An uprising in Libya began in February 2011 and led to a crisis that made delivery of aid increasingly difficult as security conditions deteriorated. CERF focused some of its support on the provision of common services to help the humanitarian community operate more safely. The Fund gave WFP in Libya a rapid response grant of $444,000 in support of its role as lead agency in the Emergency Telecommunications Cluster to ensure the humanitarian community had adequate information and communication technology capacity. These funds helped establish emergency data and voice services in two areas of the country, and also helped provide information and telecommunication training for UN and NGO staff. With no commercial air service operating in the country, and roads insecure, CERF gave $1 million to WFP to establish Humanitarian Air Services for UN agencies and NGOs.
Events in Libya also caused outward migration and consequent humanitarian needs in neighbouring countries. Libya was host to over two million migrant workers, including a significant number of migrants from North and Sub-Saharan Africa. Niger, to the south, has common accessible and relatively safe borders with Libya, and many West Africans fleeing the unrest chose to travel home to their country of origin through Niger. At the peak of the crisis in March, some 4,500 people travelled through Niger each week. The sudden influx of migrants overwhelmed the response capacity of health services, creating an emergency. Existing water and sanitation services were ill-equipped to accommodate the enormous influx of refugees, putting intense pressure on migrants and host populations. In June 2011, CERF allocated $3.7 million to IOM, WFP, the World Health Organization (WHO) and UNICEF to provide humanitarian relief and protection to vulnerable migrants.
The large population displacement caused by the Libyan crisis put a significant humanitarian burden on Tunisia, to the north-west, where at the highest point of influx an estimated 1,500 people crossed the border each hour. In response, CERF allocated $5 million to the Humanitarian Country Team in Tunisia to meet the most urgent needs, including the delivery of clean water and food, and sanitation, hygiene and medical services at border crossing points.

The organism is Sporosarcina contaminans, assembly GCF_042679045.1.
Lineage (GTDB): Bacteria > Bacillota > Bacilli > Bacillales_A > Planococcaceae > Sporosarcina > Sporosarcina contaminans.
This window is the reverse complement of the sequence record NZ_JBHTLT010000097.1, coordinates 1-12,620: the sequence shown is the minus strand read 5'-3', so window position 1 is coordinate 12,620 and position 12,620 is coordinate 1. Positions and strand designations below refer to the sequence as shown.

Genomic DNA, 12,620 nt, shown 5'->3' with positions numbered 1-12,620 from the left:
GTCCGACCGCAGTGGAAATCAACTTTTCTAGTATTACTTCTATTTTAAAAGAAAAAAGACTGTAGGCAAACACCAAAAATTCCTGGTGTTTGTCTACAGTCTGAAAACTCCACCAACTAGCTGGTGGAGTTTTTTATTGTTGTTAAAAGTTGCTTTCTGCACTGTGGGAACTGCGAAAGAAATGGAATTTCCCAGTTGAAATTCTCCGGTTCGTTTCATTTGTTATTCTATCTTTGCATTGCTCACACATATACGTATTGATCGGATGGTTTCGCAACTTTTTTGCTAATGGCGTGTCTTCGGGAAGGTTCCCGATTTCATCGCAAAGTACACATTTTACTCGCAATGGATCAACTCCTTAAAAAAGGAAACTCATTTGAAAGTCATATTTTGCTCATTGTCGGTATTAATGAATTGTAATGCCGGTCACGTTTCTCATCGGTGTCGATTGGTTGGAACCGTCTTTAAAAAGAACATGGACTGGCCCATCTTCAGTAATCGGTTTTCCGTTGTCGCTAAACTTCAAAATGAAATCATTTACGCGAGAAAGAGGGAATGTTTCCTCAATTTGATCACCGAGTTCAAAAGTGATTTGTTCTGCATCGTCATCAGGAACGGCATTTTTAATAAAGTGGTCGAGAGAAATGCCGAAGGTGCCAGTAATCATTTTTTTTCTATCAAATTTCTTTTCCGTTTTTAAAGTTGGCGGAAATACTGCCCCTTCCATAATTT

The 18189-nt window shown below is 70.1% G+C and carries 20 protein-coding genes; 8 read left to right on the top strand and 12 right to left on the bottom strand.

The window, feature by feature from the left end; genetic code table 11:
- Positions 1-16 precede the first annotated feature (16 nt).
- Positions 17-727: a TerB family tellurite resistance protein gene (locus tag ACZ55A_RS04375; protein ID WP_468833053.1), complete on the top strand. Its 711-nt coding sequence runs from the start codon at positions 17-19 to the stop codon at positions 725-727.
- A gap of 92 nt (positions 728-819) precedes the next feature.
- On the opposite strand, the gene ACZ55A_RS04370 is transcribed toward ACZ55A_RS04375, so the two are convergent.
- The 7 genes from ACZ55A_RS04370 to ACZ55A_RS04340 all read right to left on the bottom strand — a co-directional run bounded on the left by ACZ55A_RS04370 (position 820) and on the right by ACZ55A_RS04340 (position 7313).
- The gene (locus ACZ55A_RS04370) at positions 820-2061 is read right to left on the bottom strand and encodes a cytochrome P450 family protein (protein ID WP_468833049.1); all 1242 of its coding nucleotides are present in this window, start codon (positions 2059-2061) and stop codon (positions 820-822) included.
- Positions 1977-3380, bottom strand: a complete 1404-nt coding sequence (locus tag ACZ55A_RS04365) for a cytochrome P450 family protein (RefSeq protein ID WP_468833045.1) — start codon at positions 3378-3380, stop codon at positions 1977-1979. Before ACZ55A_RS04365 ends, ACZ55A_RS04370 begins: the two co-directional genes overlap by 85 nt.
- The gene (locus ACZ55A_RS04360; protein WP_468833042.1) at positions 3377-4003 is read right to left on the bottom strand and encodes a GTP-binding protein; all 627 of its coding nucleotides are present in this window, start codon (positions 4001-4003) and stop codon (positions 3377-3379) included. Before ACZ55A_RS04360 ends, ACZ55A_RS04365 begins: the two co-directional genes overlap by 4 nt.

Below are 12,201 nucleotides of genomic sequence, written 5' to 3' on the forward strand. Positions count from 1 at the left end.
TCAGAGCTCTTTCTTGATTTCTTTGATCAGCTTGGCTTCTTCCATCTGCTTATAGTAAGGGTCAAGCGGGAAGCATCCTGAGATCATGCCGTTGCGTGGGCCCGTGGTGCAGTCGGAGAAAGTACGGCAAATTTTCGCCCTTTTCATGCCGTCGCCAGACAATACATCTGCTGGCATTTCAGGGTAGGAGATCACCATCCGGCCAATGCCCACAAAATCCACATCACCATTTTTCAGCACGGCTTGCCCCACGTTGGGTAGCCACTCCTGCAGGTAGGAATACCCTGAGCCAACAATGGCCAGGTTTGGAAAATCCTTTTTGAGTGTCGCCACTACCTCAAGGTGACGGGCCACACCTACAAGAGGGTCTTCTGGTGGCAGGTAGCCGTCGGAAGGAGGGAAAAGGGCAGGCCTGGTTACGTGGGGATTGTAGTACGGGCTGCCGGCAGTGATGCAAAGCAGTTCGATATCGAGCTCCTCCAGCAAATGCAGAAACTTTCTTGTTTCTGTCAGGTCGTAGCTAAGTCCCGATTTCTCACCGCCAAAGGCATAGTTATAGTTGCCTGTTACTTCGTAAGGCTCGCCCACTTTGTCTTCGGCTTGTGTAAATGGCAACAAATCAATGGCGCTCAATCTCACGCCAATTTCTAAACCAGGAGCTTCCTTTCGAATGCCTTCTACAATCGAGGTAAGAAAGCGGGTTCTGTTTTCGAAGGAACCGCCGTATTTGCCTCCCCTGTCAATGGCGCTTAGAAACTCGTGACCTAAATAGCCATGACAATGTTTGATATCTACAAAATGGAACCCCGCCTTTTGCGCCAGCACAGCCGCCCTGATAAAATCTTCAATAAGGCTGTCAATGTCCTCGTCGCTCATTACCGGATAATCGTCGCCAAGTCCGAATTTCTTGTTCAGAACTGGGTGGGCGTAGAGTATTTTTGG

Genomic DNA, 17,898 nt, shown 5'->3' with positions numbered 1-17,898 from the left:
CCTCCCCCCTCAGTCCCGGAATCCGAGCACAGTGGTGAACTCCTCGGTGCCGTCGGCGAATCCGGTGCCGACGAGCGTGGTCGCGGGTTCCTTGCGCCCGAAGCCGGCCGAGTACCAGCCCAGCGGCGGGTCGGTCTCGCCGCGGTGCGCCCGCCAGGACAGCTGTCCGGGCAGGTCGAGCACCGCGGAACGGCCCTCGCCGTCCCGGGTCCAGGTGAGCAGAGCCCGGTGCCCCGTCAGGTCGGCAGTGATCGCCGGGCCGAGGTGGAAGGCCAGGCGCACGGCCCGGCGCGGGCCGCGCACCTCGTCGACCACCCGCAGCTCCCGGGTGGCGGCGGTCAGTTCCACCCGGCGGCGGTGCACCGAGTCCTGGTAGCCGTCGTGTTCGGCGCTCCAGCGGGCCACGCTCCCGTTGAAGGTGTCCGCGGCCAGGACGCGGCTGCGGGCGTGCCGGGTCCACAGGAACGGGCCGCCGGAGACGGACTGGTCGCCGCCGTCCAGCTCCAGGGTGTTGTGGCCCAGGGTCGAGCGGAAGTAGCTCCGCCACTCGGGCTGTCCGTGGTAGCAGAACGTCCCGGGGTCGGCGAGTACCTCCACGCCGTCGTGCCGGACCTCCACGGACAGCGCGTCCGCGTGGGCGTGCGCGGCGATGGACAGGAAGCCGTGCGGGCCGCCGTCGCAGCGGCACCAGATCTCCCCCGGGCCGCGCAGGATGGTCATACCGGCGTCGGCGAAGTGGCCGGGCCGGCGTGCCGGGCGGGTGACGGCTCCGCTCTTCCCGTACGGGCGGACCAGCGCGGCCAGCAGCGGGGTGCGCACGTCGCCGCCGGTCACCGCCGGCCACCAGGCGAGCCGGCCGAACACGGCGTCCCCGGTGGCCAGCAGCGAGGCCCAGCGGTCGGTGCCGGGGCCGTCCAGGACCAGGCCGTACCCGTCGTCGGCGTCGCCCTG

In June, CERF provided $1 million to address humanitarian concerns arising from civil unrest in Syria. Ensuring access to basic health services and securing the livelihoods of affected people were determined to be the most urgent priorities by the humanitarian country team. WHO received a rapid response grant to strengthen emergency medical facilities at three hospitals in cities affected by the crisis, including the provision of emergency equipment and medicines, and specialized training for existing health care providers. CERF allocated $250,000 to UNFPA to provide reproductive health support at hospitals in affected areas, while UNRWA received $125,000 to improve health services for 28,000 Palestinian refugees in Syria. CERF funds enabled the timely delivery of essential medical supplies and medicines to quickly fill the gap in health services. Community outreach campaigns conducted by mobile teams and clinics were effective in minimizing delays in reaching targeted beneficiaries with reproductive health and emergency obstetric care services. In October and November 2011, CERF provided an additional $2.6 million to 6 UN agencies and the International Organization for Migration (IOM) to assist an expanded humanitarian response in affected areas. CERF supported more than 1.5 million people in Syria in 2011.
Yemen also experienced considerable civil discord. A large number of demonstrations and associated violence were sustained over several months, with high numbers of injuries and wider protection concerns recorded across the country. In response, CERF provided $6 million to UN agencies in Yemen in May. Following the further displacement of some 320,000 people the north, CERF gave an additional $9 million in rapid response grants to humanitarian partners in July. The Fund made it possible for locally procured emergency medical supplies that had been pre-positioned in Sana’a, the capital, to reach beneficiary populations in the south in less than 48 hours. CERF assistance meant UNICEF could promptly respond to conflict-affected IDP and host communities in 10 governorates, and monitor and report on child protection concerns through a network of local partners.